The Bagaduce Chorale was formed in the spring of 1974, for the joy of those who love to sing good music together. If in the process of taking pleasure ourselves, we bring some joy to others, then truly, "our cup runneth over"!
The Bagaduce Chorale is made up of 90-plus auditioned singers from the Blue Hill Peninsula and surrounding communities, including Deer Isle/Stonington, Castine, Orland, Surry, Ellsworth, Lamoine, and Bar Harbor. The Bagaduce Chorale performs twice a year, in early December and in late April/early May, accompanied by piano, organ or a small instrumental ensemble.
This winter the Bagaduce Chorale will present a decadent tour de force of contemporary seasonal works, starting with Jonathan Willcocks’ Magnificat.
“The Magnificat is bright and bold and full of joy, featuring the full chorus, brass and percussion. It’s a very exciting work!” says Bronwyn Kortge, director of the Bagaduce Chorale. “The Chorale performed this work six years ago. I think about how much I have evolved as a director in those years, and how much the Chorale has evolved as an ensemble, and I want another go at it!”
Jonathan Willcocks is the son of the great British choral composer and conductor Sir David Willcocks, and has earned hisown place alongside his father and otherBritish composers of distinction, including John Rutter.
The text of the Magnificat is one of a handful of the most ancient Christian hymns. It is distilled from a collection of early Jewish-Christian canticles, and is celebrated in Luke’s Gospel. With the opening lyrics “My soul doth magnify the lord,” it is the Virgin Mary’s song of praise.
“Willcocks’ setting is five movements of glory; I feel he perfectly captures an exultation and exhuberance as well as a quiet awe and wonder at such a miraculous story.”
The Chorale will also be performing American composer Stephen Paulus’ We Sing Thy Birth. “Stephen Paulus is one of my favorite contemporary composers and this work was commissioned in 2001 by one of my favorite conductors, Brady Allred!” according to Bronwyn, who has programmed smaller works by Paulus in several recent Bagaduce Chorale concerts. “I’m very excited for the Chorale to present this new work.”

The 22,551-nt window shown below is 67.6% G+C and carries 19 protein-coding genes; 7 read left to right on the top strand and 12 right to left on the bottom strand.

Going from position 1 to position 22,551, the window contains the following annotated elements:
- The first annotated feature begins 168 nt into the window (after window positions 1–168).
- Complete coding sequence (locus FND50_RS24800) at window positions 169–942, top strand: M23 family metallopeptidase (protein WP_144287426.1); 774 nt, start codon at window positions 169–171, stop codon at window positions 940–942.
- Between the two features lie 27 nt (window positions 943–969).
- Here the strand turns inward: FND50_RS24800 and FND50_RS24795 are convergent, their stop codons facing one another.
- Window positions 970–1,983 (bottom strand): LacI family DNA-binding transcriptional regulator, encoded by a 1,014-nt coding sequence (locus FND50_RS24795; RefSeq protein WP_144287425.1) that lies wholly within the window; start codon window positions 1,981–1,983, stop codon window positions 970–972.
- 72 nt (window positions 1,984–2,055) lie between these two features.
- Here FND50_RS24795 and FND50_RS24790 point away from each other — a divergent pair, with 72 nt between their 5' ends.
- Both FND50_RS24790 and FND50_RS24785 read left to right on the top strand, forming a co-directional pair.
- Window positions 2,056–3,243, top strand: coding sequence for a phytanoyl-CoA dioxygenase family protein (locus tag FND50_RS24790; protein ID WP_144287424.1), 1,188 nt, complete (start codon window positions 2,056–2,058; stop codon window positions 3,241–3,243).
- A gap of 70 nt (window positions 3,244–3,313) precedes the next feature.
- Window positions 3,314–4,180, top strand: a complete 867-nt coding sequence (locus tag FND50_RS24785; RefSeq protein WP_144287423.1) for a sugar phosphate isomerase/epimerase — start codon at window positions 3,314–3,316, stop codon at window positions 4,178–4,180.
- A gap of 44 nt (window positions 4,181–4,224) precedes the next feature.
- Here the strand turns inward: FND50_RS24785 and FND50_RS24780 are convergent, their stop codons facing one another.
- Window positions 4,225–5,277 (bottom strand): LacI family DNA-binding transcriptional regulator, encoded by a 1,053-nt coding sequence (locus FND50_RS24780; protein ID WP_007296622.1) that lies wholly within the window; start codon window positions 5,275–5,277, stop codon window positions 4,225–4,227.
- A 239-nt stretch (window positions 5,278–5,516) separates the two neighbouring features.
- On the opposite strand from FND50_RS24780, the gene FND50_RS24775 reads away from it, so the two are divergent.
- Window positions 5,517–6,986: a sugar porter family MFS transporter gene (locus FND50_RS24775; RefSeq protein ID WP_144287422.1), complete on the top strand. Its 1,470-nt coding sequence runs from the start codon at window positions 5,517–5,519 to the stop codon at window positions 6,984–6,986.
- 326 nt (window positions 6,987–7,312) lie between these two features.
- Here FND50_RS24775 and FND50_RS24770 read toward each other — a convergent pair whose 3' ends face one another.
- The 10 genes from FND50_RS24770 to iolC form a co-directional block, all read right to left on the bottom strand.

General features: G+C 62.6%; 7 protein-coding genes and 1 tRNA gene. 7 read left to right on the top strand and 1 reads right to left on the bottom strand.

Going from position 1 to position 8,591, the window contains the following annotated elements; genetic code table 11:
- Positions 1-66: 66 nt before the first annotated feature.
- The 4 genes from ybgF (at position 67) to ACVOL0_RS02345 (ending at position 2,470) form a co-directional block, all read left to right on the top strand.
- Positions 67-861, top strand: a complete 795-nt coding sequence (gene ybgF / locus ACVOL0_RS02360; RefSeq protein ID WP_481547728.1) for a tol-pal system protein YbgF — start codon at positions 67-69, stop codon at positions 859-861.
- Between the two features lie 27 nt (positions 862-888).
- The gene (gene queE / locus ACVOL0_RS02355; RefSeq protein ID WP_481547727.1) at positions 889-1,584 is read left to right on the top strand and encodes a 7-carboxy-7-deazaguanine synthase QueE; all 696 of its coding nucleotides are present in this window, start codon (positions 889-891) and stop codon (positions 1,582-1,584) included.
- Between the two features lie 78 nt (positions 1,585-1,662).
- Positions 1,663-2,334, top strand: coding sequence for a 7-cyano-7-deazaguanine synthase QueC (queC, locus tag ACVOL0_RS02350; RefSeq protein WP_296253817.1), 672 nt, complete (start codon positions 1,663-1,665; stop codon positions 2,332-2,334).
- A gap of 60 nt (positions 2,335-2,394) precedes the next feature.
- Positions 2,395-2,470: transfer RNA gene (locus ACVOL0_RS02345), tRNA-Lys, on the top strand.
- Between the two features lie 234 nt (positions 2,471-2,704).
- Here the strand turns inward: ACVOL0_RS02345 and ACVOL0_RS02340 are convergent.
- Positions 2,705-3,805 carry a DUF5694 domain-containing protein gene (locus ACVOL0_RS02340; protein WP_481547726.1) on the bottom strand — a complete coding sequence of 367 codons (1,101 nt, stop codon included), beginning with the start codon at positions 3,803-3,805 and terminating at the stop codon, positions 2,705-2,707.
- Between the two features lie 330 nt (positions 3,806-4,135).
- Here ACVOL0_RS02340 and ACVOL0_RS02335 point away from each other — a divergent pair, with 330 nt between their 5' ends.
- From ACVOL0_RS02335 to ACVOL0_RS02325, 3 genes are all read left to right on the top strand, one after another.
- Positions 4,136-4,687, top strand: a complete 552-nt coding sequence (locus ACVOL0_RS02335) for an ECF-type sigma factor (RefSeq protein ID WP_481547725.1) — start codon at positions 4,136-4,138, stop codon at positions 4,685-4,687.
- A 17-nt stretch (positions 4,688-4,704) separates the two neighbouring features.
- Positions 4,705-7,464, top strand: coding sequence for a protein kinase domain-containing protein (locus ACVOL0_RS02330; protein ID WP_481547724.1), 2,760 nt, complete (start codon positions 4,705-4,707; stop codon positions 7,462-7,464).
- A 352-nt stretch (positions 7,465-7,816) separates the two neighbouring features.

Also scored for brass and organ, the three movement work uses texts by William Shakespeare, John Milton and William Dunbar. Paulus brings out a broad range of color from the instrumentation. “His setting is so sophisticated. He asks the brass to be not only bright but also warm and rich, and even sometimes deep and dark, perfectly coloring the texts he has chosen to set,” muses Bronwyn.
“However, one of my favorite things about this score is the way the organ plays with the brass and the chorus, almost braiding together the three textures as equal forces. It’s a good thing we’ve got such a pro at the organ! We’re going to need her!” smiles Bronwyn, referring to Mary Cheyney Gould, the Chorale’s director emerita and accompanist, who will be retiring at the end of the Chorale’s 2013-2014 season.
“I think of the music I’ve programmed this fall as ‘bright work,’” Bronwyn reflects, “probably because of all the nice bright brassiness. Passionate sailors will know that brightwork is all the highly polished metal, usually brass or bronze on a sailboat, and perhaps this is a small nod to a joy of sailing that Mary and so many of us share. But mostly I think of this as an acknowledgement of the gift of music and joy that Mary has given to the members of the Chorale and to me. She is our bright work!”